Big City RVing Guides: Boston, MA & Portland, ME

Published Categorized as RVs

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Getting in and out of most urban areas of New England can be extremely difficult in an RV, especially if you are pulling a trailer or driving a class A motorhome. While this part of the country is quaint, picturesque and historic, much of its road design was laid out over 300 years ago when people traveled by horse and buggy, so navigating a bigger RV through those tiny streets can be very challenging and sometimes just plain impossible.

In this part of my series about RVing popular urban areas, I’ll share some of my secrets for visiting Portland, Maine and Boston, Massachusetts without my rig and I’ll share some good ideas how you can do this as well. While boondocking in New England can often be difficult due to local overnight parking ordinances, I’ll also share with you one site I found that had no problem with me spending a night or two so I could leave my RV to visit Portland and Boston.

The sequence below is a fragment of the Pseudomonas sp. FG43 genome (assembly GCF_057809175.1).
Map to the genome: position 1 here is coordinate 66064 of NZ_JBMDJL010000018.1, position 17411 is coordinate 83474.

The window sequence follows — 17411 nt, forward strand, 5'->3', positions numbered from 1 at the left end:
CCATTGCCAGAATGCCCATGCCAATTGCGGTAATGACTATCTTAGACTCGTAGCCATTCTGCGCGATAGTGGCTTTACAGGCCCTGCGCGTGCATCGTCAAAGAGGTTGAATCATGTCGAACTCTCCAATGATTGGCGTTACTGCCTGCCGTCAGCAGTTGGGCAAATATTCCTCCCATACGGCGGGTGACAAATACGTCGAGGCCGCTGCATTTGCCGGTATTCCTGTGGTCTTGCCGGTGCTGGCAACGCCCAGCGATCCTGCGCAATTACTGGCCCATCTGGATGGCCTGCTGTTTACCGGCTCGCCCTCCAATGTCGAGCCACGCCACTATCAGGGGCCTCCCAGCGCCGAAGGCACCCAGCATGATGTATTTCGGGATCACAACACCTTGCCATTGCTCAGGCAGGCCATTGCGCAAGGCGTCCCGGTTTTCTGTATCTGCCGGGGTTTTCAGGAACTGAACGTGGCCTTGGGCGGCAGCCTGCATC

Where to stay

Much like an L.L. Bean store or a Camping World retailer, the Kittery Trading Post is dedicated to serving the outdoorsman as well as RVers. Located just nine miles from the Dover, New Hampshire Amtrak station, at 301 U.S. Route One, Kittery, Maine, this retailer welcomes RVers to stay in there parking lot overnight free of charge provided you register your RV and park in their designated areas. There are no facilities such as electric, sewer or water, so if that’s what you’re looking for, then you should probably plan on staying at one of the many paid campgrounds located nearby. Also, if you’re traveling with a trailer, you should plan on calling an Uber or Lyft for transportation to and from the train station because leaving your trailer unattended and disconnected from your tow vehicle is highly discouraged. Remember, this not a campground and you should treat it like what it is…a place to park your rig for a few hours and not a few days.